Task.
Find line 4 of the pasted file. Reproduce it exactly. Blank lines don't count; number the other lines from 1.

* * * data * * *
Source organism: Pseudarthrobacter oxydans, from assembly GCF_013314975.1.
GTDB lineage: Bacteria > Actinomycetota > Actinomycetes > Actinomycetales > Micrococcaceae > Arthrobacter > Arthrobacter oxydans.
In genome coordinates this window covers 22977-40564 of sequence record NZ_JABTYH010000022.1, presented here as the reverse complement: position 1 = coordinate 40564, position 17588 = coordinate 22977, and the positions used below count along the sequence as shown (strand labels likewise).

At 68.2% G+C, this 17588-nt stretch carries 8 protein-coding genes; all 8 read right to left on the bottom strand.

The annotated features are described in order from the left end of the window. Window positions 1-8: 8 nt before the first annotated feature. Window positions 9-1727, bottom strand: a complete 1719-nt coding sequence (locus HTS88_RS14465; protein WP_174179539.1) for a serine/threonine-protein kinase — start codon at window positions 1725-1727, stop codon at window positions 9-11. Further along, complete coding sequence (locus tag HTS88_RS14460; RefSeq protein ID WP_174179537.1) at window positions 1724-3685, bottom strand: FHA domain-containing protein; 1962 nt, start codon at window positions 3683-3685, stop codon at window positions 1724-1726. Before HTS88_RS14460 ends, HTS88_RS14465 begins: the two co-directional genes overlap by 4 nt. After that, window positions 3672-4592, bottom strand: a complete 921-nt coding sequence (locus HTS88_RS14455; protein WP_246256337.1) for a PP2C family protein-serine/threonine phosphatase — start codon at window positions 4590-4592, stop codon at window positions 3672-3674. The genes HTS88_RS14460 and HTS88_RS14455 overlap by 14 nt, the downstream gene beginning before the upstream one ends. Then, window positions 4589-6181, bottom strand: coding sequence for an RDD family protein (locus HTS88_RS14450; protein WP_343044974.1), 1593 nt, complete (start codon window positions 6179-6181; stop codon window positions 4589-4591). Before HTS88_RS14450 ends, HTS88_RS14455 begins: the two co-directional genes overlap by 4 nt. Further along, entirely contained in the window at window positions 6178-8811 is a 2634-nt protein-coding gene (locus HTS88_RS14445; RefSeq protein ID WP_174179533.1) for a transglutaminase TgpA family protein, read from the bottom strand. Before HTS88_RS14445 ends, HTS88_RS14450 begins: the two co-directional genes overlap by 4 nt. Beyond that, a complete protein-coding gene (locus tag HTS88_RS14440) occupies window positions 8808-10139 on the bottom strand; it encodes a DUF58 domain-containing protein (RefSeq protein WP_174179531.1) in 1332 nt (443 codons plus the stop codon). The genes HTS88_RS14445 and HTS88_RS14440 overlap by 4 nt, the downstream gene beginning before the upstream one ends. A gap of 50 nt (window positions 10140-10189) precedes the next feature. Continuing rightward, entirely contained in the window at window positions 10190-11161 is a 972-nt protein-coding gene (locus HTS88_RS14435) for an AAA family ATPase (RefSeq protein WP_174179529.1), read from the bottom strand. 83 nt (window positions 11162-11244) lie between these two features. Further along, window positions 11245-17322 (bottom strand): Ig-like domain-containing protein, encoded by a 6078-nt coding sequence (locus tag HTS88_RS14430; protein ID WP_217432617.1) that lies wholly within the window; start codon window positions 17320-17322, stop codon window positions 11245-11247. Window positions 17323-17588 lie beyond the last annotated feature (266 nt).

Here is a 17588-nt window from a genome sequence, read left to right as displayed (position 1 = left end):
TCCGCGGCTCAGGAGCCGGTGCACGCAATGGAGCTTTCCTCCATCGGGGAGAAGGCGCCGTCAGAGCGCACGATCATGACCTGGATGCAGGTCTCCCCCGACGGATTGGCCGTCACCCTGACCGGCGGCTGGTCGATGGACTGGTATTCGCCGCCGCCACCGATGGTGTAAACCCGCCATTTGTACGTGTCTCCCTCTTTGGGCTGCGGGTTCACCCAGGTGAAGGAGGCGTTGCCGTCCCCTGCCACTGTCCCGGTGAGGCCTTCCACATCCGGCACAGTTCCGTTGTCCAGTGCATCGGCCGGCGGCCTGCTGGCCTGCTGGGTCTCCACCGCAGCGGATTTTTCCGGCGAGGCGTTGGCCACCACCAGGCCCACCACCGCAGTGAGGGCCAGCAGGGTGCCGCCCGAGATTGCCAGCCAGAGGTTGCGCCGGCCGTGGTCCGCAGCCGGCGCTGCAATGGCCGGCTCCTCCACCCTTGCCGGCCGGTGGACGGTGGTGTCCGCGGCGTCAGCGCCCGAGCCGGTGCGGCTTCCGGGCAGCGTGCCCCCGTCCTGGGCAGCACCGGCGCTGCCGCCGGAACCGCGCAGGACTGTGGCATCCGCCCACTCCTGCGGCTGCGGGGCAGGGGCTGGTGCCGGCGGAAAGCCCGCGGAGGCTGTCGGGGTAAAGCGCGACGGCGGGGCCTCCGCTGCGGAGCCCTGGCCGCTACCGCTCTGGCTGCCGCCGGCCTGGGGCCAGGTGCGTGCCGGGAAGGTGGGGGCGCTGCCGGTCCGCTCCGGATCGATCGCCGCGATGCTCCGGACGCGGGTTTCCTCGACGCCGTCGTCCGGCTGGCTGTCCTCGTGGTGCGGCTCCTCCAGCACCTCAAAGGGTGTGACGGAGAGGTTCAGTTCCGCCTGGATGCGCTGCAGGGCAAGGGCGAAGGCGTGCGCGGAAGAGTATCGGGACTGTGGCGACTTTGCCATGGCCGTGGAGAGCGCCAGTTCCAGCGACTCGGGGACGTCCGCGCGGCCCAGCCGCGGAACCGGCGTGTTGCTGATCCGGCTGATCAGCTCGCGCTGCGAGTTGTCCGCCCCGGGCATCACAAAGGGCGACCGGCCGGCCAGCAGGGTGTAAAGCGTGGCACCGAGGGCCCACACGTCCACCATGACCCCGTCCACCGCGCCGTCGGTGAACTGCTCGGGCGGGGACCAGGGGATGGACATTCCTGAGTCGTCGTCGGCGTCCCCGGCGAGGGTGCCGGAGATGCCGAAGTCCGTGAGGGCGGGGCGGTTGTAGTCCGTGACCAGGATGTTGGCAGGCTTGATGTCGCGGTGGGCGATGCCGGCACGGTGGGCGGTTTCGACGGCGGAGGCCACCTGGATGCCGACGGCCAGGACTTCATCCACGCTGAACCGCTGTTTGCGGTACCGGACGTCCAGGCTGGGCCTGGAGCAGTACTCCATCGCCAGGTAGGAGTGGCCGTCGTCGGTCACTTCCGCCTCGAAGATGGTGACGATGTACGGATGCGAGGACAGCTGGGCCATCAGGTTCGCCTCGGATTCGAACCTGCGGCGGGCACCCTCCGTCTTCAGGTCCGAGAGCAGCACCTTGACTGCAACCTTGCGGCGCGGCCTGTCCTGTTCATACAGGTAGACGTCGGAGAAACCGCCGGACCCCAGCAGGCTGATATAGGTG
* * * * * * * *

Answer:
At 68.2% G+C, this 17588-nt stretch carries 8 protein-coding genes; all 8 read right to left on the bottom strand.